Building ‘Sports & Leadership’ with Antonija and Bojan

SFGC: Where are you from? Where have you lived? Where’s your favorite place you have traveled?

Antonija: I’m from Croatia, and have lived all over – Belgium, Switzerland, Romania, Turkey, France and Indonesia. I’ve had different experiences everywhere, which is great. I think my favorite place to visit is Shanghai. The city is so impressive. I felt, “lost in translation.” I loved the architecture, the city’s energy and the people. Can’t wait to go back.

Bojan: I’m also from Croatia. I’ve lived in France, Austria and now Singapore, which is far from home but definitely a nice place. It’s warm and I don’t mind skipping the winter. In Europe, my favorite place to visit is Rome. It just has a special energy. In Asia, I really like the Philippines, especially Boracay for the beach.

SFGC: You have both been internationally successful with volleyball. Are you able to recap a moment on the court that was particularly memorable to you? Where and why?

Antonija: The European Junior Championship in Zagreb when I was 17. It was memorable because it was at home and I was able to share the experience with my friends and family. Everyone was there watching.

Bojan: I’ve been playing volleyball since I was 10 and have been fortunate to have had many great experiences. The game has given me a lot. I’d say the best moment for me is hearing the Croatian national anthem. It’s a special feeling representing your country on the court. It gives me goose bumps.

SFGC: Now that you’ve moved from playing to coaching, what are some of the most important messages you communicate to aspiring young players?

Antonija: What I’m trying to teach is self-confidence. I believe it is very important in both life and in sports. Nobody should tell you what you can or cannot do. Achieve more than you think. Carrying traits with you beyond sports. Hard work always pays off.

Bojan: There’s no reason to not go 100%. You can make errors, that’s ok, it happens. But don’t leave your brain at home. If you’re not improving you’re wasting time, and I’m allergic to wasting time.

SFGC: Bojan, you spent three days in Cebu helping to develop Pandoo Foundation’s Sports & Leadership program, using volleyball. What was most exciting about this for you?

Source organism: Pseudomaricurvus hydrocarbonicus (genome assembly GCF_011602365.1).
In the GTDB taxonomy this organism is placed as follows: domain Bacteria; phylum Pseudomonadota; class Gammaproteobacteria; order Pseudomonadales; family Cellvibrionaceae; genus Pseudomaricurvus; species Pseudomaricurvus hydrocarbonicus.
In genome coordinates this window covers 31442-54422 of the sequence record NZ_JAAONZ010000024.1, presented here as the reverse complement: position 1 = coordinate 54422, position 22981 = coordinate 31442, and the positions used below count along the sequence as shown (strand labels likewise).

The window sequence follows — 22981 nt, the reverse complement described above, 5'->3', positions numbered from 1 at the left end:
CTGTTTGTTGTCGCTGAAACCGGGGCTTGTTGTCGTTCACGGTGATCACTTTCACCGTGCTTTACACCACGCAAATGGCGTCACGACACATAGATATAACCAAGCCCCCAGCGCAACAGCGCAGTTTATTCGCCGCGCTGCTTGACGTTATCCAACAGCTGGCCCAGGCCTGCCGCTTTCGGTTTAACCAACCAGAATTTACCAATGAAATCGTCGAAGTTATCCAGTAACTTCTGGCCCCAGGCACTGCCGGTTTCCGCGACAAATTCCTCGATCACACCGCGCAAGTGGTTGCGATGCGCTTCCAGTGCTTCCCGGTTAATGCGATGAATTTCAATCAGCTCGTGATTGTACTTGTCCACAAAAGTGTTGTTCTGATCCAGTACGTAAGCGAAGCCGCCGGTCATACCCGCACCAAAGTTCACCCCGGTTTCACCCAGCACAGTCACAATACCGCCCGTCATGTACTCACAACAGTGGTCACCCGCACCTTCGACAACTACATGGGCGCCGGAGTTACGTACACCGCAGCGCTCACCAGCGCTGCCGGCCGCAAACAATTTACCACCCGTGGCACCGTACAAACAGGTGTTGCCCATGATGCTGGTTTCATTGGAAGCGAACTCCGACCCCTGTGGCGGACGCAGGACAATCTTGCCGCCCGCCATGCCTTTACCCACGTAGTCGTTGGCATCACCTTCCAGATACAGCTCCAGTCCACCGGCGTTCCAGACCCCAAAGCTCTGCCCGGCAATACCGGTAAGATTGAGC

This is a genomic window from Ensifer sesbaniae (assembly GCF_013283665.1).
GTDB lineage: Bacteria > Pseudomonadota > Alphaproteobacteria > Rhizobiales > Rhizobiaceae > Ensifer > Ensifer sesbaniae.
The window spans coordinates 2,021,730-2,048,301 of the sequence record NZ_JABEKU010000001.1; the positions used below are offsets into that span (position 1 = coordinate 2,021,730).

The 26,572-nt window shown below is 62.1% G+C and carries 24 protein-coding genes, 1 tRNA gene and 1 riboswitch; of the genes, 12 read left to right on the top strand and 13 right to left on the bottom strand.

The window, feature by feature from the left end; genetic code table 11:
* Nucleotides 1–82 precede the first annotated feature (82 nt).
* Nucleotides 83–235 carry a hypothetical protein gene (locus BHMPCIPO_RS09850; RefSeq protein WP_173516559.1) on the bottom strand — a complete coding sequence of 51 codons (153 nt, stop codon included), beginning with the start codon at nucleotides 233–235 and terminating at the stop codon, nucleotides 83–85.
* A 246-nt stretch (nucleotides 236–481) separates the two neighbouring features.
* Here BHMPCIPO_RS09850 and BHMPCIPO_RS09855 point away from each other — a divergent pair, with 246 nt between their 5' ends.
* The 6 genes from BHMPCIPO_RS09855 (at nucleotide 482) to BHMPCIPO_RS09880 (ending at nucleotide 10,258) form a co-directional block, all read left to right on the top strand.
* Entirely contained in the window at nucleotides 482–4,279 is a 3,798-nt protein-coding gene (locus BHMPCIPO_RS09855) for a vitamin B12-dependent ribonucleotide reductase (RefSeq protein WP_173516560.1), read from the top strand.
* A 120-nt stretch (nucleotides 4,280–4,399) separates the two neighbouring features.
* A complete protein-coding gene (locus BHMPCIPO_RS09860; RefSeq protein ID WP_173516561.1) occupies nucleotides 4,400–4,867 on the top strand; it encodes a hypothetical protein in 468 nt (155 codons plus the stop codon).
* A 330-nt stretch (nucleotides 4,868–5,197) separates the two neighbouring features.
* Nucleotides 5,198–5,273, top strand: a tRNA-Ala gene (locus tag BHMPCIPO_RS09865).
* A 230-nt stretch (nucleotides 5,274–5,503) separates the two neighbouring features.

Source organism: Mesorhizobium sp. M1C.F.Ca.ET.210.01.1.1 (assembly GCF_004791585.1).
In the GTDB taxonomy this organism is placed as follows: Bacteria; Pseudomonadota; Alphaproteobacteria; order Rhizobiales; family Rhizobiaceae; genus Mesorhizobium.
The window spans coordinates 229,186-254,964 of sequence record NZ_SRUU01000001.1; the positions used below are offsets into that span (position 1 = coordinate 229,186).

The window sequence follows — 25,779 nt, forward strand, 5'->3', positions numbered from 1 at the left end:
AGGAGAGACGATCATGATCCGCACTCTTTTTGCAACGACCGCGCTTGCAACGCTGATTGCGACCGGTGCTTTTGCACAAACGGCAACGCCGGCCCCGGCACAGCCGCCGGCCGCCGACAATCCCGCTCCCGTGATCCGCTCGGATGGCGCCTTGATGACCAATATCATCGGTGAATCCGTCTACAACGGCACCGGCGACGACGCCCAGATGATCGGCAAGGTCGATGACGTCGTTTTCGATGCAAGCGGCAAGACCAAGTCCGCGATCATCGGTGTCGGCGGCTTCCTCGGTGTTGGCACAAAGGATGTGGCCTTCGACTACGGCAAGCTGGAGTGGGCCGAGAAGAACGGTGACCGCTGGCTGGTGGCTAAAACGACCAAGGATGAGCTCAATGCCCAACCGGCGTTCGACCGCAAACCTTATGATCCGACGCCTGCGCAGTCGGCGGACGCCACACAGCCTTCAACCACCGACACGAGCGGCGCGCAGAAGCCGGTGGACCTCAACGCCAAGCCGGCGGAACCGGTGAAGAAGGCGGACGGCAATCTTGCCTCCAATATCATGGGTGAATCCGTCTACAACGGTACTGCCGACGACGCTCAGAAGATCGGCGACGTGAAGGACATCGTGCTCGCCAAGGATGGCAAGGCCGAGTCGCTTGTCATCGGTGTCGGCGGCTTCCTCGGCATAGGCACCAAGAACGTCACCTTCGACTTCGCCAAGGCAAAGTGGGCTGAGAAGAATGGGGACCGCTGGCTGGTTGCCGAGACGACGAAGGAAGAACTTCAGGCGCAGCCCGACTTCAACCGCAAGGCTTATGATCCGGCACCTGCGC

Bojan: I knew about Pandoo Foundation from friends in Singapore. I was honored to go. It’s a great organization and environment. The main purpose was to help find the best coaches for the up and coming volleyball program. The Philippines and Volleyball have a special bond – lots of elements of the game today were invented there, like 6v6, three touches and the spike. Filipinos have a natural talent and soft touch for volleyball. It was a great pleasure. And, of course, it was all for the kids... bingo!

SFGC: Global Citizen Crush!?

Antonija: I have two, because it’s too hard to choose one. The first is my mom. She’s always helping everyone she can. She’s cheerful and happy. It’s Incredible to me that someone can always be like this. The second is Colin Jackson. He’s my ‘sports global citizen crush.’ He
was a world champion in hurdles and then after his career he started working
for the Wings for Life World Run. I had the opportunity to hear one of his lectures in Croatia and I was impressed with his energy and love for what he’s doing. So much enthusiasm, and I look up to him for that.

Bojan: Goran Ivanišević– Tennis is my second favorite sport. Goran was a Wimbledon champion and I would love to be able to sit and talk with him. He’s always joking and having fun and he’s passionate about helping youth athletes. 

Benjamin Stephan on Diaspora Investments and Refugees

SFGC: Where are you from? Where have you lived? Where’s your favorite place you’ve visited?

Benjamin: I’m from Vienna, not the imperial Austrian capital, but rather the hinterland of Washington, DC. Geographically speaking, I’ve lived in St. Louis and London. In keeping with Pico Iyer’s orthodox that home has less to do with a piece of soil than a piece of soul, I’ve also lived vicariously through family, friends, and strangers who I’ve met while traveling. Asking my favorite place I have visited is such a loaded question, like asking a mother who her favorite child is. I’d have to say Seno, Laos because of the discoveries I made about my family, and because of the generosity and strength of the people who don’t have much but are willing to give so much.